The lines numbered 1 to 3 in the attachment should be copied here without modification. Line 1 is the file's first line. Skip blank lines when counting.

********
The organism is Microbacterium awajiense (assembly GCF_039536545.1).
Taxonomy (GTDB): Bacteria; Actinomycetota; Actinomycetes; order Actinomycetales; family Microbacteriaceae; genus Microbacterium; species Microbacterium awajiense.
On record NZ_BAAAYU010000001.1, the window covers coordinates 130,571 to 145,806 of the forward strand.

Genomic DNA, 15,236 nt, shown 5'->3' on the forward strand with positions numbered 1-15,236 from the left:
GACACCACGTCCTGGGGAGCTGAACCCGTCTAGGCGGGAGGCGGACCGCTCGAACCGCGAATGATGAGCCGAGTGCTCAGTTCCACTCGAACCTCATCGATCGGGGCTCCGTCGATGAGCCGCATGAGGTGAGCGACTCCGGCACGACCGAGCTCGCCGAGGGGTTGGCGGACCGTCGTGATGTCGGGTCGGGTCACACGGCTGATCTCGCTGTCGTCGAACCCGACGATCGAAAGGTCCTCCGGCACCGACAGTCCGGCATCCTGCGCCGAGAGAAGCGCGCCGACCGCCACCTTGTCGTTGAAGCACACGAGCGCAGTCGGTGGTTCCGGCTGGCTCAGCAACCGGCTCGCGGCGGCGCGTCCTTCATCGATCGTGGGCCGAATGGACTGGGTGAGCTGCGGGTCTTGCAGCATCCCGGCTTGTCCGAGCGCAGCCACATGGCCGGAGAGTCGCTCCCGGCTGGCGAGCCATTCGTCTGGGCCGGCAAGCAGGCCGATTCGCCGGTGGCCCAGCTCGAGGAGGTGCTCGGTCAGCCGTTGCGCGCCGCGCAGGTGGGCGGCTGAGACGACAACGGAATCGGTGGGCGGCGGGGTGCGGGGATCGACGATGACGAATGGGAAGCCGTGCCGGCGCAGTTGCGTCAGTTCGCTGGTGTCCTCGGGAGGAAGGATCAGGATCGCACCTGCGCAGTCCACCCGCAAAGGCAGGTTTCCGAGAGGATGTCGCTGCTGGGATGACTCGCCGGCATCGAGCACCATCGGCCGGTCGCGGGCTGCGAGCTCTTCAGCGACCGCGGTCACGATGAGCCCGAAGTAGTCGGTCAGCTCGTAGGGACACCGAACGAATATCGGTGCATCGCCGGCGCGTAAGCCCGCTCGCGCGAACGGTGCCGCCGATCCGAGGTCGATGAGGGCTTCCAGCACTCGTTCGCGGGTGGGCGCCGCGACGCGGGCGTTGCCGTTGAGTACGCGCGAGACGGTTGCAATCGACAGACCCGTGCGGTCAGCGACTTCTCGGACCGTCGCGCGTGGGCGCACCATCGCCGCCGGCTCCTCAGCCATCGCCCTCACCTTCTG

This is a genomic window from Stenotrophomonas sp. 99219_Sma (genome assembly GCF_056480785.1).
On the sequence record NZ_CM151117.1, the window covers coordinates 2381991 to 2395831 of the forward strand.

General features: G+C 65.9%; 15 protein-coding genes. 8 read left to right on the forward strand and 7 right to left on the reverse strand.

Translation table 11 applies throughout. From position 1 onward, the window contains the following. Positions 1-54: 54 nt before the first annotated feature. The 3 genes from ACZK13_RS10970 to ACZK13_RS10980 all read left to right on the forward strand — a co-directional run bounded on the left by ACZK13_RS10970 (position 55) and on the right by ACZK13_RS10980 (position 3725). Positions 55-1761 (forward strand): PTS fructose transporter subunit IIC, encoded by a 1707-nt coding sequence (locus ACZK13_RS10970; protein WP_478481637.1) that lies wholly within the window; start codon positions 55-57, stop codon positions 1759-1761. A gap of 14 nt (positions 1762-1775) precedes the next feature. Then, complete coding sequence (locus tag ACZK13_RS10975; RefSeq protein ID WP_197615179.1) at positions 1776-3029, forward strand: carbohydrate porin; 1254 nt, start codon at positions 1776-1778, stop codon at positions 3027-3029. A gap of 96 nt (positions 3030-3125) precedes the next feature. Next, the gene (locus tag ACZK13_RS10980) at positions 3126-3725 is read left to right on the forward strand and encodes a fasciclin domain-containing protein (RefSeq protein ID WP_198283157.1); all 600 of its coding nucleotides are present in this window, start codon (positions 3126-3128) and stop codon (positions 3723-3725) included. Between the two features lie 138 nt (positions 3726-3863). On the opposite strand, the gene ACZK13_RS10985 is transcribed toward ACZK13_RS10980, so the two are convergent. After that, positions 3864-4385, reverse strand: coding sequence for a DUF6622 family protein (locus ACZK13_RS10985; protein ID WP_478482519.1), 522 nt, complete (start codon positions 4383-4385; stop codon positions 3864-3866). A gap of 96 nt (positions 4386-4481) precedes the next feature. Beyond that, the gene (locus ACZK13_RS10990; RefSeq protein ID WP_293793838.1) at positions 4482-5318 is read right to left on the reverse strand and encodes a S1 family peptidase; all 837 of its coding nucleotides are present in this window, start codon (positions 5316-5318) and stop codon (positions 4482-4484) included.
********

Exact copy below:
The organism is Microbacterium awajiense (assembly GCF_039536545.1).
Taxonomy (GTDB): Bacteria; Actinomycetota; Actinomycetes; order Actinomycetales; family Microbacteriaceae; genus Microbacterium; species Microbacterium awajiense.
On record NZ_BAAAYU010000001.1, the window covers coordinates 130,571 to 145,806 of the forward strand.